Methicillin‐Resistant Staphylococcus aureus in Minnesota Nursing Homes

Joseph R. Thurn, Edward A. Belongia, Kent Crossley

Research output: Contribution to journalArticlepeer-review

15 Scopus citations

Abstract

Objective: To assess the experience of Minnesota nursing homes with methicillin‐resistant Staphylococcus aureus (MRSA) and the policies and procedures used for its control. Design: A 12‐question survey, with primarily categorical responses, was mailed to the Directors of Nursing of all Minnesota long‐term‐care facilities. A follow‐up mailing was sent to non‐responders 5 weeks later. The mailing included a cover letter, a description of the study and its purposes, and a stamped return envelope. Four weeks after the second mailing, all non‐responding institutions were contacted by telephone and invited to participate by mail or by completing the survey by telephone. Setting: All long‐term‐care facilities in Minnesota licensed for skilled and intermediate care. Participants: The survey was directed to the Directors of Nursing of the long‐term‐care facilities with the request that, if another individual was better able to complete it, the survey be forwarded to them. Results: Completed responses were obtained from 88% (395/445) of all long‐term‐care facilities in Minnesota. Forty‐eight institutions (12%) had residents colonized or infected with MRSA. Only four (8%) of these facilities stated that MRSA was a problem; however, 33 (69%) of facilities with MRSA had sought outside help or consultation from a variety of sources for its control. Few facilities (7%) had cultured residents specifically for MRSA. Policies regarding the admission of colonized or infected persons were reported by 14% and 21% of facilities, respectively, and over 40% of these policies stated that persons with MRSA would not be accepted. Policies regarding the care of MRSA‐colonized or ‐infected persons were not uniform. Both metropolitan and non‐metropolitan facilities had residents with MRSA. Conclusions: Our results suggest that MRSA in long‐term‐care facilities may be a widespread and underrecognized problem. There is a need to develop uniform policies for the control of MRSA in nursing homes. These policies should consider the sources and objectives of long‐term‐care facilities. 1991 The American Geriatrics Society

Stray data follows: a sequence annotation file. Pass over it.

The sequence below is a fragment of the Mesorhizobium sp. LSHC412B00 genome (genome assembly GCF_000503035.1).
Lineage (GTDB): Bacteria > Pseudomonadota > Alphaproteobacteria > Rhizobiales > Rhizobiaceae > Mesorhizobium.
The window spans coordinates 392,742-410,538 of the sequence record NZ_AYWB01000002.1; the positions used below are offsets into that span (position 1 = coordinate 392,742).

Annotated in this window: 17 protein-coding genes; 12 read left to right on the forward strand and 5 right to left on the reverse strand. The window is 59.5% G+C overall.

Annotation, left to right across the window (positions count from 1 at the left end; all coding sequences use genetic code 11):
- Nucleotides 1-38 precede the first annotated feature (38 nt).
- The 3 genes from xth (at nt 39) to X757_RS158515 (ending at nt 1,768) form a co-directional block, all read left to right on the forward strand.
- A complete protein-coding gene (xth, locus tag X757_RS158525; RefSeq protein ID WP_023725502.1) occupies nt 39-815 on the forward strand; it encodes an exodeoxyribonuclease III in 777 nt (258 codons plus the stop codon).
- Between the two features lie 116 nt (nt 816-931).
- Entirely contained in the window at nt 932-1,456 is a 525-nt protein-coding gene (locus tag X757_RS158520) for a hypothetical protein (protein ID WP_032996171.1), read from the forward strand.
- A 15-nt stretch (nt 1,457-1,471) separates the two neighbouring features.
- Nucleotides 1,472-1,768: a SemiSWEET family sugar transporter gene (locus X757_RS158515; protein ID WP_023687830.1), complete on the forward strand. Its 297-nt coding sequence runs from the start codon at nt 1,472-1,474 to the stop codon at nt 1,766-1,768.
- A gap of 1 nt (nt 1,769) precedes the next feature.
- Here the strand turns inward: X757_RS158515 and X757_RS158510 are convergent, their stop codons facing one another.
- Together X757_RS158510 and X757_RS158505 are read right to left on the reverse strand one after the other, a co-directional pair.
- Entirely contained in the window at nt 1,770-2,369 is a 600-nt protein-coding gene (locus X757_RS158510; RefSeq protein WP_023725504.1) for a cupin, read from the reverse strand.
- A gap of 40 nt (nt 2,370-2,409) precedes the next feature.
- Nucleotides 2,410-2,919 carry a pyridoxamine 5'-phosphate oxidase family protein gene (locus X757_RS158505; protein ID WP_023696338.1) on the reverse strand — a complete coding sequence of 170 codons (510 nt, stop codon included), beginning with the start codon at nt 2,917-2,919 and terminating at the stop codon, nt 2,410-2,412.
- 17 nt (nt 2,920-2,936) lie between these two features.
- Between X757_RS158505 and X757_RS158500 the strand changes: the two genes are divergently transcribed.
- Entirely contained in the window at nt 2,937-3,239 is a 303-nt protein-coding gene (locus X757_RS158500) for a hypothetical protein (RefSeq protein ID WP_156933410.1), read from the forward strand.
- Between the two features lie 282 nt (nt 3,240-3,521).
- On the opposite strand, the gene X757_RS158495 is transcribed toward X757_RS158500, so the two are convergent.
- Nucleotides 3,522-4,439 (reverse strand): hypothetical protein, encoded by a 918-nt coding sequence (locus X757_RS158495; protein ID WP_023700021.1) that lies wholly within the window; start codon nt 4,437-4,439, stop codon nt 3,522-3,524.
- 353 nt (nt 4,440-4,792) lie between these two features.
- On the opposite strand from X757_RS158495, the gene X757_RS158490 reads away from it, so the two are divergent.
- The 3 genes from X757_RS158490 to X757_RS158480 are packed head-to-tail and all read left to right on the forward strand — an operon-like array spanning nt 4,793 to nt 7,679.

Original languageEnglish (US)
Pages (from-to)1105-1109
Number of pages5
JournalJournal of the American Geriatrics Society
Volume39
Issue number11
DOIs
StatePublished - Nov 1991

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